And, as a matter of curiosity, the world’s oldest lingerie model is Dorrie Jacobson, who is 85 years old!
In terms of empowerment, feminists, for example, have incorporated the concepts of positive body image, without objectification or hypersexualization also in lingerie. One of the exponents of this trend is Neon Moon, the world’s first “feminist lingerie”. The focus turns to comfortable design, with bamboo fabrics, soft bulges and no supportive hoops.
“I always wondered, if lingerie didn’t have this sexualized context from the moment we got our first bra, would women be more daring in life? It’s not all about looking sexy or satisfying men’s gazes,” says Hayat Rachi, founder of Neon Moon.
More than a matter of choice, a matter of gender
The 21st century also brings the sensitivity of talking openly about gender – and the opportunity to think lingerie specifically for this audience. If you thought of sexy lingerie, costumes, and fetishist lingerie, you are sorely mistaken! It is true that this is a very important niche that appeals to many people, regardless of gender. But that is not all! Here the question centers on also thinking about audience recognition. It is an important niche market, but it lacks representation.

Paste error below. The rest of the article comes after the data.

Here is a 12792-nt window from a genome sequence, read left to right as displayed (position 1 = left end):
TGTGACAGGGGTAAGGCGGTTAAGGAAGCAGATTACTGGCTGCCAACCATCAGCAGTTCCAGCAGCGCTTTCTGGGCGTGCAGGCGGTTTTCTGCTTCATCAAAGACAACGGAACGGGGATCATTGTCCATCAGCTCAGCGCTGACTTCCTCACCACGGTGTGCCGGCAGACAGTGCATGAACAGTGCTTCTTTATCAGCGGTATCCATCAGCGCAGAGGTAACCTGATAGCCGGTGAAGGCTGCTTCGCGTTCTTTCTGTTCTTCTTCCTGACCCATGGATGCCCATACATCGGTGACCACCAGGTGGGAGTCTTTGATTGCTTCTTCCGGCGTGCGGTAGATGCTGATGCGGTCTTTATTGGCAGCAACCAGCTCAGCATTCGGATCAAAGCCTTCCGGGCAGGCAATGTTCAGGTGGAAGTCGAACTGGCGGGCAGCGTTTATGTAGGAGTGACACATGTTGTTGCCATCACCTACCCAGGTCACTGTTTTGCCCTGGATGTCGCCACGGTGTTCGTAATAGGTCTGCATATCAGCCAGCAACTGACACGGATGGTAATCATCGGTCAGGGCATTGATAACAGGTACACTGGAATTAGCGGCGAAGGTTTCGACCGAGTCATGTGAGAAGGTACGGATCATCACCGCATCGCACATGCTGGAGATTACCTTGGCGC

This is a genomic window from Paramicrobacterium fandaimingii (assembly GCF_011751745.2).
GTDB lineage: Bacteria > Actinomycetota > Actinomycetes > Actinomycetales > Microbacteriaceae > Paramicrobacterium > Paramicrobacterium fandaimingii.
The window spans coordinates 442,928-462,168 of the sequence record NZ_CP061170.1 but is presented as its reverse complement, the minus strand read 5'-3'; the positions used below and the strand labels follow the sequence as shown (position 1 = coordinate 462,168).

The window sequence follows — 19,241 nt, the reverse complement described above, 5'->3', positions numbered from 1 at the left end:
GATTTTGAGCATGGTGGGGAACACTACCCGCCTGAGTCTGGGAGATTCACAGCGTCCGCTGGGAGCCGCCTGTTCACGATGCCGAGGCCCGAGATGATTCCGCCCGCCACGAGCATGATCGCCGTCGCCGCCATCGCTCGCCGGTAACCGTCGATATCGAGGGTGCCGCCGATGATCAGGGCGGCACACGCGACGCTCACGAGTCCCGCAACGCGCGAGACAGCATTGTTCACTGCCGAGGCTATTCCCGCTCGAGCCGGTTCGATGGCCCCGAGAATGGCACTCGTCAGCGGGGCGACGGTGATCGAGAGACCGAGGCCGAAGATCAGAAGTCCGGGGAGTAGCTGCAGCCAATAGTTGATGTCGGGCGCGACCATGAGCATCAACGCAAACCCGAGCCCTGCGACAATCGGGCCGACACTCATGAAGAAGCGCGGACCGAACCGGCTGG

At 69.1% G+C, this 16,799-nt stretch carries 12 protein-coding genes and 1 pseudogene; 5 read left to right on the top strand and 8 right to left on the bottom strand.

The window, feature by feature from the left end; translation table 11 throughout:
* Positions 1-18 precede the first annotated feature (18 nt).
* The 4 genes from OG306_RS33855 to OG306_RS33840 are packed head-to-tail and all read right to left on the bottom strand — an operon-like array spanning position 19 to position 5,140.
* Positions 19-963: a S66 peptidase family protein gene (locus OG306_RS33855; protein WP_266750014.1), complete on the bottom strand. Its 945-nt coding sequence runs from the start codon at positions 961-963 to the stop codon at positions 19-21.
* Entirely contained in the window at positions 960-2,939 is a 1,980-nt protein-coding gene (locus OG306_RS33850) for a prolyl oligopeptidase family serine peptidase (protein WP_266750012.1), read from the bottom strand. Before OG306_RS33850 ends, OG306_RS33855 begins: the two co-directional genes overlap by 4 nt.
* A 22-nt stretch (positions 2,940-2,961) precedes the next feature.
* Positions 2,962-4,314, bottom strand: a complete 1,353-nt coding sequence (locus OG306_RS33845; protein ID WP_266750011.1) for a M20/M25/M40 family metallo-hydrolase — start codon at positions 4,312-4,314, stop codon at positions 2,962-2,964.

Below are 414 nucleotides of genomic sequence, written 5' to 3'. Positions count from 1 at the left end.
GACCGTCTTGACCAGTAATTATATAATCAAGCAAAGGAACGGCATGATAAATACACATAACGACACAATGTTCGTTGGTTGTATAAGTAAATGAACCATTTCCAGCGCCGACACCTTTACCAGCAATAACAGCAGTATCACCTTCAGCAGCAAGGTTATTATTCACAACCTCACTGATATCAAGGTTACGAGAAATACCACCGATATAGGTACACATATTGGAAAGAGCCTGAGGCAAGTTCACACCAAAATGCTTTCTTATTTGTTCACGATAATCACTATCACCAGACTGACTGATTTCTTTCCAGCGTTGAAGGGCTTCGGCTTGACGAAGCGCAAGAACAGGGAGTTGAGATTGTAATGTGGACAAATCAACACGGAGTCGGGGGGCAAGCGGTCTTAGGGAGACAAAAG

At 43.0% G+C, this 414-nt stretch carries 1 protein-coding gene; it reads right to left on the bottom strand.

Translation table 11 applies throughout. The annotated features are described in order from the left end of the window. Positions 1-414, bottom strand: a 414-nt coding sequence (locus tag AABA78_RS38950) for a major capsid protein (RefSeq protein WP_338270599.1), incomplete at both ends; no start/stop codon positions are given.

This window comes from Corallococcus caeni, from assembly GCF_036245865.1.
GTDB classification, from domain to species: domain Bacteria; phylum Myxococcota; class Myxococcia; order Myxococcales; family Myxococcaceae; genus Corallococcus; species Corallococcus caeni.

In recent years we have also seen the discussion about the strict division between women’s and men’s underwear. The idea is not entirely new, since in the 1970s the unisex fashion boom emerged. But the concept is different now. It is not just to be something that fits both men and women, but to try to go beyond the gender nomenclature. Genderless or agender fashion emerges, which invites us to think about comfortable clothes that wear well regardless of who wears them. In other words, if you want it, why not? Brands that invest in this concept are, for example, KÖN Underwear, Play Out Apparel, and the Brazilian urbanwear brand Korova.